There’s a story behind an entry on the 1860 census, but I don’t have it figured out: Jacob BOSTON (Christian Hufford’s grandson through his daughter Barbara) was 48 and living in Versailles, Woodford Co., Kentucky, with his wife Catharine (33) and young children William (5) and Mary (4 months). Also in the household was Salem WATERS (41), a widowed father, with his children: Eliza (17), Joseph (16), Anna (15), and Elizabeth (12). All were born in Kentucky. Jacob and Salem were blacksmiths, as was Salem’s 16-year-old son Joseph.
None of that is surprising: Two blacksmiths join forces. One is widowed and has a daughter old enough to help with the child care of the other’s young children, and the teenaged male works with his father.
What is surprising is that the Waters all were coded “B” for “black.” In other words, it was an interracial household in 1860 in Woodford Co., Kentucky. None of the Waters were listed as “slaves.”
Jacob Boston had no real estate, but $2,000 in personal property (cash, tools). Salem Walters had $350 of real estate and $100 in personal estate. That suggests that Salem owned a small bit of real estate (all that would be needed for a blacksmith shop), and Jacob had some tools and money.
In 1850, Salem was living with his wife (Rebecca, 28) and his children: Eliza (7), Joseph (6), Anna B. (5), Henry H. (4), and Mary E. (2). (Mary would have been “Mary Elizabeth.” Henry was gone by 1860, presumably dead.) Salem was a blacksmith. Listed next to Salem was another WATERS family, headed by 33-year-old Elizabeth, and with Harriet (18) and Samuel (14). Salem himself was listed as a slave owner on the 1850 U.S. Slave Schedule for Woodford Co., Kentucky: one slave, a 35-year-old black male.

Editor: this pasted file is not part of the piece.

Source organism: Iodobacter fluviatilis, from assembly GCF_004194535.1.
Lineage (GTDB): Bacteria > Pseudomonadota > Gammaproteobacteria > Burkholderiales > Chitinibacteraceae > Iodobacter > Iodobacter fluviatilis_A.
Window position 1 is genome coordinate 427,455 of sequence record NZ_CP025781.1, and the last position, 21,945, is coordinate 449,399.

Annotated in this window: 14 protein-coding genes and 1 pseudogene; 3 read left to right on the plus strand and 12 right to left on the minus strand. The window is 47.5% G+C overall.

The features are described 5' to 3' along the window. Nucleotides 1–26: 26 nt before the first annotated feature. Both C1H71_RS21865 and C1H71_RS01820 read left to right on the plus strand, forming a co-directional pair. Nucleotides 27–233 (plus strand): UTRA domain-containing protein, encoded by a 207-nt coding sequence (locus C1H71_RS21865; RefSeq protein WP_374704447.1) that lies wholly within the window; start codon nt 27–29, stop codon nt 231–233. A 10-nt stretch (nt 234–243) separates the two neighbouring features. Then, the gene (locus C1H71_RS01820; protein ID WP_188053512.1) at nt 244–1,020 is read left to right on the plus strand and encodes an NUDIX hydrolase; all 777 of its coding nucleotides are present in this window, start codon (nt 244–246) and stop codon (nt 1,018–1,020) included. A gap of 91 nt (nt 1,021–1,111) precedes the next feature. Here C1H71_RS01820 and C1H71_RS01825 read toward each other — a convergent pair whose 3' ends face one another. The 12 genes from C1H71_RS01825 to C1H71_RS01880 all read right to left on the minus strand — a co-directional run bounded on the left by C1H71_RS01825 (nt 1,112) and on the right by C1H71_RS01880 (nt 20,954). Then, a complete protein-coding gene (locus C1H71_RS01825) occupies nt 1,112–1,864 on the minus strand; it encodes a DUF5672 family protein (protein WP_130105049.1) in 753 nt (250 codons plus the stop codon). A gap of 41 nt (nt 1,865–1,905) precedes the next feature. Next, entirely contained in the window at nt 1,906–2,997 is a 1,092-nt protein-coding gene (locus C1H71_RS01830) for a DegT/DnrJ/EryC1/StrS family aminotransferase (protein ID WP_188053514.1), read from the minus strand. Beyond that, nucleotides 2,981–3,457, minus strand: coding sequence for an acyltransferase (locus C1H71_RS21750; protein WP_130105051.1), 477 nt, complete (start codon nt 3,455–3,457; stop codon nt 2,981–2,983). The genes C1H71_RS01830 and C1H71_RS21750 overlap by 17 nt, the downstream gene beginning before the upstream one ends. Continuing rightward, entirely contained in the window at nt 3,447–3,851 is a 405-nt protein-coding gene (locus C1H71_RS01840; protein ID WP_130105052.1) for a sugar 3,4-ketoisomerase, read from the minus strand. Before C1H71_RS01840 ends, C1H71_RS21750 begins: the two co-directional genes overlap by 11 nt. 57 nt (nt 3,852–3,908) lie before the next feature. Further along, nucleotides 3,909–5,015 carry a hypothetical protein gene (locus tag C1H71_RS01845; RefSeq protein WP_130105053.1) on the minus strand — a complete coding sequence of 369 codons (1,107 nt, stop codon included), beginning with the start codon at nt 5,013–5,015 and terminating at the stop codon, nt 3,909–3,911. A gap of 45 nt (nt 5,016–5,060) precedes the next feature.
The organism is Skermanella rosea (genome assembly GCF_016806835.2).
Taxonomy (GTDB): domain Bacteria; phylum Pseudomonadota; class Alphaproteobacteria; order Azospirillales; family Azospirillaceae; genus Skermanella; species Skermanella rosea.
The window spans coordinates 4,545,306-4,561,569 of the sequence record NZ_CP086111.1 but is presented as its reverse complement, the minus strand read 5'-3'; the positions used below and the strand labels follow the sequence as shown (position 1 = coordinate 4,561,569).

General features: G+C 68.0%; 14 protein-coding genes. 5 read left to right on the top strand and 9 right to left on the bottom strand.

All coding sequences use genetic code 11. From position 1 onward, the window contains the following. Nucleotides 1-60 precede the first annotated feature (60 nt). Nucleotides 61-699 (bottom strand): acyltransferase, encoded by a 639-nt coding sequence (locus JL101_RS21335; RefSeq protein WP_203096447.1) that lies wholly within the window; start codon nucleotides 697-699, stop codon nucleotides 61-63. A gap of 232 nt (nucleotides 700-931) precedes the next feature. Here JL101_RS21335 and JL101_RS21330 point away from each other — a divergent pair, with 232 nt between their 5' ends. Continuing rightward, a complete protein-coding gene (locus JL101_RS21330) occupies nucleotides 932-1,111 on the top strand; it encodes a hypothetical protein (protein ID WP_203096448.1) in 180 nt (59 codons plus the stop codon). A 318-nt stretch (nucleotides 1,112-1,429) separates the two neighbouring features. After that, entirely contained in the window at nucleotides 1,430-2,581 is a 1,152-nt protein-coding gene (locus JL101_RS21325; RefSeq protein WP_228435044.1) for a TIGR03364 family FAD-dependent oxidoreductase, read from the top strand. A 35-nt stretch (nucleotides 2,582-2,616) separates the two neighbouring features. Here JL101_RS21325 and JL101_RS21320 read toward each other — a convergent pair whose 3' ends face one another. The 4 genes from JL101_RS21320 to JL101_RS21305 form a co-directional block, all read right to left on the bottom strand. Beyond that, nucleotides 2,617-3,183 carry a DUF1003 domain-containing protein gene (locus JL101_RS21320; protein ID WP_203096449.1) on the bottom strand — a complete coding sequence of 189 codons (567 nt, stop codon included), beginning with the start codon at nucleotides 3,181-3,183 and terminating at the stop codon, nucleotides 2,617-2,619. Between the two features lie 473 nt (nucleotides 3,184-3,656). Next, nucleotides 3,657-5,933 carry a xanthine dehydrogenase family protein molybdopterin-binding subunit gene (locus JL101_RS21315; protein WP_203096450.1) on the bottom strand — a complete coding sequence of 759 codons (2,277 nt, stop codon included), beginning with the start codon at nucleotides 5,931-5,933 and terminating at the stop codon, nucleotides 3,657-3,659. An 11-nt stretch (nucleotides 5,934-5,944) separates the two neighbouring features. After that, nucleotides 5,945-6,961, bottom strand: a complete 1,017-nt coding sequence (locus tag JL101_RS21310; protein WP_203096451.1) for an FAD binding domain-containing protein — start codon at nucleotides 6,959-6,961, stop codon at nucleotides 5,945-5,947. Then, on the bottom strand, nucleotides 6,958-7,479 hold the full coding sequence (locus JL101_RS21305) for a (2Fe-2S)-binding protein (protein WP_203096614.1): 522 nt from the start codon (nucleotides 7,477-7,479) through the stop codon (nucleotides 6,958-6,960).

Salem survived the Civil War:
In June 1870, William J. Steele announced himself a Republican Party candidate for county judge in Woodford Coumty. Steele was a prominent farmer and attorney from Versailles and declared himself to be “a Union man from the very start.” As a Republican candidate in the post-Fifteenth Amendment era, Steele sought support from Woodford County’s sizable African American community. He spoke to a black audience at Versailles’s “Colored Baptist Church” in March, before ratification of the amendment. Prominent black leaders in Versailles — including a blacksmith, Salem Waters; a carpenter, Aaron Searcy; a plasterer, Andrew Jackson; and the Reverend William Turpin — all spoke in favor of Steele’s candidacy. Each of these relatively wealthy members of the town’s African American community eagerly anticipated voting for Steele after the Fifteenth Amendment’s final ratification …
That’s from “Rebels on the Border: Civil War, Emancipation, and the Reconstruction of Kentucky and Missouri,” by Aaron Astor, 2012. (15th Amendment, of course said that the right of U.S. citizens could not be denied based on race, color, or previous servitude.)
By 1870 Salem had married again, to Jane. He was still in Versailles, working as a blacksmith, with $4,000 in real estate and $500 in personal property. He died before 1880 when Jane was listed as a widow, with one of Salem’s grandchildren living in her home. Salem’s son Joseph was working as a blacksmith in 1880, living in Clover Bottom, Woodford Co.
Was there any connection between Salem Waters and Jacob Boston other than two blacksmiths living together and working together in 1860? I can’t tell from the records that I’m finding. What I find interesting is that Christian Hufford’s grandson, a white man, was living and working side-by-side with a black man in 1860, in Kentucky.